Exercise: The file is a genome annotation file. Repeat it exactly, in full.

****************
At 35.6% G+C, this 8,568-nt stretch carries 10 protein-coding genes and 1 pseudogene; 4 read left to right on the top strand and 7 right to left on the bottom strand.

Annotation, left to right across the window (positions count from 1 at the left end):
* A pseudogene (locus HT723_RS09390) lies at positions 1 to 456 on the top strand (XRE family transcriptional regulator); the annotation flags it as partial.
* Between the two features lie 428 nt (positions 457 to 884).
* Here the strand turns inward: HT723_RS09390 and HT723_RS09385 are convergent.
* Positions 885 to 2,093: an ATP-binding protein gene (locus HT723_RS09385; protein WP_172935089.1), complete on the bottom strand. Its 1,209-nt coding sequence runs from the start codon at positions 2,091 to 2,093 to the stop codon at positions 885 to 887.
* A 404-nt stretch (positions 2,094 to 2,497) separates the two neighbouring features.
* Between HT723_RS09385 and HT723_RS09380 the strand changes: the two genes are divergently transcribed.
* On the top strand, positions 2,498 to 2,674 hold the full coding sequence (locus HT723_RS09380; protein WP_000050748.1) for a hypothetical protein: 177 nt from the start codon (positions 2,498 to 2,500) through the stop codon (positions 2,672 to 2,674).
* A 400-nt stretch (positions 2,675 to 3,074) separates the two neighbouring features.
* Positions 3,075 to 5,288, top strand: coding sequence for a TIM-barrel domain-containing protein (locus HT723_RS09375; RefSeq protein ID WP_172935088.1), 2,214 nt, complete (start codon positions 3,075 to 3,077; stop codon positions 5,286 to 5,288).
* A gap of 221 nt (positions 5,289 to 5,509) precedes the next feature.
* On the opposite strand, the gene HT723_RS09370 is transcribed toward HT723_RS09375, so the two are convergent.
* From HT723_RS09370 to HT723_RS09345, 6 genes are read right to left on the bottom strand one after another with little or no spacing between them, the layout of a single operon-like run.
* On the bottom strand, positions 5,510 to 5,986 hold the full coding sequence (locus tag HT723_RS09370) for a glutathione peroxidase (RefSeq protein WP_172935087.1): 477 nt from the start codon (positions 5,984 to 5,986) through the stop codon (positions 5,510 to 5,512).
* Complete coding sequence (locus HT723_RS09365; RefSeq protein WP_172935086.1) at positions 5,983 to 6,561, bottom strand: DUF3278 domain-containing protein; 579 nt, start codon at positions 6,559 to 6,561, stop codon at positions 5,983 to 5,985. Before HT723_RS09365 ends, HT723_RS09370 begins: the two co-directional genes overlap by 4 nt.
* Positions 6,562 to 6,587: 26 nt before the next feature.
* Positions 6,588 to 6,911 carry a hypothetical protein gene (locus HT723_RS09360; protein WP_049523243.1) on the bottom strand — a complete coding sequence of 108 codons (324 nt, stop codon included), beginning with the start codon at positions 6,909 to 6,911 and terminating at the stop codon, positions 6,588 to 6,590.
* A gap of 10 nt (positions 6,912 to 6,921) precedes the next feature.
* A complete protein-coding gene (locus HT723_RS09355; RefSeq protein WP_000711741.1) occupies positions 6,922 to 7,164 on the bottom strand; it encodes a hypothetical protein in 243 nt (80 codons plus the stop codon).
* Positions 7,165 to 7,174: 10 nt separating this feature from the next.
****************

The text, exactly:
At 35.6% G+C, this 8,568-nt stretch carries 10 protein-coding genes and 1 pseudogene; 4 read left to right on the top strand and 7 right to left on the bottom strand.

Annotation, left to right across the window (positions count from 1 at the left end):
* A pseudogene (locus HT723_RS09390) lies at positions 1 to 456 on the top strand (XRE family transcriptional regulator); the annotation flags it as partial.
* Between the two features lie 428 nt (positions 457 to 884).
* Here the strand turns inward: HT723_RS09390 and HT723_RS09385 are convergent.
* Positions 885 to 2,093: an ATP-binding protein gene (locus HT723_RS09385; protein WP_172935089.1), complete on the bottom strand. Its 1,209-nt coding sequence runs from the start codon at positions 2,091 to 2,093 to the stop codon at positions 885 to 887.
* A 404-nt stretch (positions 2,094 to 2,497) separates the two neighbouring features.
* Between HT723_RS09385 and HT723_RS09380 the strand changes: the two genes are divergently transcribed.
* On the top strand, positions 2,498 to 2,674 hold the full coding sequence (locus HT723_RS09380; protein WP_000050748.1) for a hypothetical protein: 177 nt from the start codon (positions 2,498 to 2,500) through the stop codon (positions 2,672 to 2,674).
* A 400-nt stretch (positions 2,675 to 3,074) separates the two neighbouring features.
* Positions 3,075 to 5,288, top strand: coding sequence for a TIM-barrel domain-containing protein (locus HT723_RS09375; RefSeq protein ID WP_172935088.1), 2,214 nt, complete (start codon positions 3,075 to 3,077; stop codon positions 5,286 to 5,288).
* A gap of 221 nt (positions 5,289 to 5,509) precedes the next feature.
* On the opposite strand, the gene HT723_RS09370 is transcribed toward HT723_RS09375, so the two are convergent.
* From HT723_RS09370 to HT723_RS09345, 6 genes are read right to left on the bottom strand one after another with little or no spacing between them, the layout of a single operon-like run.
* On the bottom strand, positions 5,510 to 5,986 hold the full coding sequence (locus tag HT723_RS09370) for a glutathione peroxidase (RefSeq protein WP_172935087.1): 477 nt from the start codon (positions 5,984 to 5,986) through the stop codon (positions 5,510 to 5,512).
* Complete coding sequence (locus HT723_RS09365; RefSeq protein WP_172935086.1) at positions 5,983 to 6,561, bottom strand: DUF3278 domain-containing protein; 579 nt, start codon at positions 6,559 to 6,561, stop codon at positions 5,983 to 5,985. Before HT723_RS09365 ends, HT723_RS09370 begins: the two co-directional genes overlap by 4 nt.
* Positions 6,562 to 6,587: 26 nt before the next feature.
* Positions 6,588 to 6,911 carry a hypothetical protein gene (locus HT723_RS09360; protein WP_049523243.1) on the bottom strand — a complete coding sequence of 108 codons (324 nt, stop codon included), beginning with the start codon at positions 6,909 to 6,911 and terminating at the stop codon, positions 6,588 to 6,590.
* A gap of 10 nt (positions 6,912 to 6,921) precedes the next feature.
* A complete protein-coding gene (locus HT723_RS09355; RefSeq protein WP_000711741.1) occupies positions 6,922 to 7,164 on the bottom strand; it encodes a hypothetical protein in 243 nt (80 codons plus the stop codon).
* Positions 7,165 to 7,174: 10 nt separating this feature from the next.